The Open Systems Approach

The use of open systems—those that aren’t limited to any particular vendor’s hardware, software operating system, or communications network—is another crucial element in AFCC’s efforts to provide integrated, inter-operable communications-computer systems. The pro­liferation of computer vendors and computer systems makes this open systems approach essential. Other­wise, we run the risk of buying noninteroperable sys­tems to meet different needs—only to find out that they won’t talk to each other.

For Air Force communications and computer systems to meet customer needs fully, we must achieve this openness or interoperability in three areas: hardware, software, and supporting telecommunications net­works.

We must be able to buy hardware and software sys­tems that will work or interface with similar ones—re­gardless of who manufactured them. For instance, many software applications, such as spreadsheet or graphics programs, can only be used on one vendor’s hardware. In some offices, Air Force people find themselves flanked by two or more computer terminals whose oper­ating systems and applications are totally incompatible. This is both expensive and inefficient.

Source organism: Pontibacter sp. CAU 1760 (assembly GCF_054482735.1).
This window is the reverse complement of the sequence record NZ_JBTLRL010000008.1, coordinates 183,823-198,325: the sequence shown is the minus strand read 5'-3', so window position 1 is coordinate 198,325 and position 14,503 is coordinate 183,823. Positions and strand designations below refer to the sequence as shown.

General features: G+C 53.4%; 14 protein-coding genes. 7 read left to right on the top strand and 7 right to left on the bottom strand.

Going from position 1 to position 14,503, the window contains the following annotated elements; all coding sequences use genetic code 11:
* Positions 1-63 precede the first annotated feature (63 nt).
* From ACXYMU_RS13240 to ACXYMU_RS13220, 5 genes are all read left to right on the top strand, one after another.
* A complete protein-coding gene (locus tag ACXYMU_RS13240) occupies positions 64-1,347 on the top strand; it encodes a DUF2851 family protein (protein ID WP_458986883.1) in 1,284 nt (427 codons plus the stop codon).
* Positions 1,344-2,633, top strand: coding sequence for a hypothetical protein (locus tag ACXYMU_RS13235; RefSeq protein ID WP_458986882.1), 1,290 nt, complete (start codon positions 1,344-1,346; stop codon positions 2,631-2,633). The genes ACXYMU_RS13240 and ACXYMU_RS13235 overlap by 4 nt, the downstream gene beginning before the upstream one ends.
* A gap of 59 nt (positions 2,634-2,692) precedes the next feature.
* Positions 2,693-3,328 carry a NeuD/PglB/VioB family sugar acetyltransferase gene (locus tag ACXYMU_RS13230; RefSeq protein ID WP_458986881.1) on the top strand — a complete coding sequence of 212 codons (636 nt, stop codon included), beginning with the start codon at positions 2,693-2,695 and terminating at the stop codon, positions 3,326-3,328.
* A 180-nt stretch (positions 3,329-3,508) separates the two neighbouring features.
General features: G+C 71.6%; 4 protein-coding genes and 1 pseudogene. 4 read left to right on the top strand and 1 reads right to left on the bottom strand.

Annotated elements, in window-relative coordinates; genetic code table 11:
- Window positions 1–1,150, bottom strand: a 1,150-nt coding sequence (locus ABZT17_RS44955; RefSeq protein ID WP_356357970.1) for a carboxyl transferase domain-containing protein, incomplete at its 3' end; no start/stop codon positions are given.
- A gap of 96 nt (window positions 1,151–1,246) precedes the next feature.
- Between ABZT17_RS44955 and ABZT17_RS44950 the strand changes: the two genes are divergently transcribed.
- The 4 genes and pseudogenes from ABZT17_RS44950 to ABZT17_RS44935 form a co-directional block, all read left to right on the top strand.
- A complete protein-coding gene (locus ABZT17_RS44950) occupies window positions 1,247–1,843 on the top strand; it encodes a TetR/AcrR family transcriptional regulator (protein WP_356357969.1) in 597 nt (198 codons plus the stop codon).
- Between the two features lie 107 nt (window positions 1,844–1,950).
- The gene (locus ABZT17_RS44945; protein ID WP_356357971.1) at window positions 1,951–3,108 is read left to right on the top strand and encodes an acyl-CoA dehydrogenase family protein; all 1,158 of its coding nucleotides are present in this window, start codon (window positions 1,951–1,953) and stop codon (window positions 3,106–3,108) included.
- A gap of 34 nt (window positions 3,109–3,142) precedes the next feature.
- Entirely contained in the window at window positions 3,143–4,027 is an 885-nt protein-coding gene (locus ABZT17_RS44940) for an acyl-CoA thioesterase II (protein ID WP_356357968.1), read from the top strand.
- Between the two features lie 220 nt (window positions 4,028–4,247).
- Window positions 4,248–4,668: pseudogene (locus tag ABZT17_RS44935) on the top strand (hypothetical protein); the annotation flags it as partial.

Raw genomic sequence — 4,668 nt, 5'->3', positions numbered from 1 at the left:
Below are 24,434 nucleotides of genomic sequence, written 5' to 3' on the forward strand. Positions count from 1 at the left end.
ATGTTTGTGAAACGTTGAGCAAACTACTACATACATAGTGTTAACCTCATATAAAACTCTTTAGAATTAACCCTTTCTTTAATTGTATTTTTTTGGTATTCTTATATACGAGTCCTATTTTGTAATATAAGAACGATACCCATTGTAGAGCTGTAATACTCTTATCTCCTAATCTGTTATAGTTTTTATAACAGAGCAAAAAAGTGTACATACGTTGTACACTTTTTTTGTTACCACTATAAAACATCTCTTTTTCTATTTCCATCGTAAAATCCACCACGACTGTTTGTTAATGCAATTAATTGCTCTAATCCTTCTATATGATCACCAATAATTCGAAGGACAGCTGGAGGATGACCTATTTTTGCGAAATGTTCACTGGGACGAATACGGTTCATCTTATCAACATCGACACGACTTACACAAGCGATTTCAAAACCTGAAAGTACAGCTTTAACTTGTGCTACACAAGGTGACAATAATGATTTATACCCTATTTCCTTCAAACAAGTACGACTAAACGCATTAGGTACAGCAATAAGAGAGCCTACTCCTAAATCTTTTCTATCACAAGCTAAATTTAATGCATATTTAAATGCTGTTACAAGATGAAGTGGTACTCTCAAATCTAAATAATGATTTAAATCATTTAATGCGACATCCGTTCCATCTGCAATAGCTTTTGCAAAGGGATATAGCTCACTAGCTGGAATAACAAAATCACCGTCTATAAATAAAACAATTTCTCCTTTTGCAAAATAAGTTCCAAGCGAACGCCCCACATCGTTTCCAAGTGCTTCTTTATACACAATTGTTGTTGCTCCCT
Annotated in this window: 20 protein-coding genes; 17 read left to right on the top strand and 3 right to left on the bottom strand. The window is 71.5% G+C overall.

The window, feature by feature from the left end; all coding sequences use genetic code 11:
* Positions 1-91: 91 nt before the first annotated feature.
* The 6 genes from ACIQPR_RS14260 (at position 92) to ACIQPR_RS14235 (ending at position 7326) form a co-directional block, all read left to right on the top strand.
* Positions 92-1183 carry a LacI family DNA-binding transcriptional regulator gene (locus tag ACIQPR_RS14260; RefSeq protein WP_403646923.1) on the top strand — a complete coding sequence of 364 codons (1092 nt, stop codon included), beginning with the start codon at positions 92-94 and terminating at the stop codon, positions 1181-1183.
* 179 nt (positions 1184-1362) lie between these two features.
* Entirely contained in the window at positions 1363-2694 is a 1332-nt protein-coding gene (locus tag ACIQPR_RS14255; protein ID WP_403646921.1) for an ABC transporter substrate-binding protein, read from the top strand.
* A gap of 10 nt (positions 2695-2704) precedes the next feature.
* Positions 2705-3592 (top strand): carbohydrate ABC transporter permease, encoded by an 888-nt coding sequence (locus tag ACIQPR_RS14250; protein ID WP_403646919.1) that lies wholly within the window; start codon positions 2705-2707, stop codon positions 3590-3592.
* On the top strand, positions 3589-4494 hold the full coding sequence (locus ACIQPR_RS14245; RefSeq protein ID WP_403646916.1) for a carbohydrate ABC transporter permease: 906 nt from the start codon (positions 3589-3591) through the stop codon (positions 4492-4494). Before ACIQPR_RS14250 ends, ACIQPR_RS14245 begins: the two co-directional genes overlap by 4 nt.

In order to make software work independently of hardware systems, the federal government adopted a computer operating system interface standard called the Portable Operating System (POSIX). POSIX, a deriva­tive of the UNIX operating system, is the first step in bridging the gap between different computer operating systems and applications. For example, the POSIX standard would make it possible to use the spreadsheet or graphics program on any computer that complies with the standard.

In addition, the government has also adopted the Government Open System Interconnection Profile (GOSIP). GOSIP will be used in all government computer and communications specifications and requests for propos­al to make sure that even geographically separated com­puter systems can eventually talk to each other with the same ease as today’s telephone systems. Presently, we’re in a transitional period, with GOSIP coexisting with current standards. In roughly two years, GOSIP, which is based on internationally supported standards, will become the government standard for communica­tions-computer systems networks.

Further, AFCC recently released a multibillion-dollar request for proposal to procure standard, multiuser small computers for the Air Force and the rest of DoD. To make sure that we don’t buy a proprietary system that won’t interconnect with or talk to those of different vendors, we specified that these computers must feature a UNIX-like operating system, which will ensure porta­bility in application software.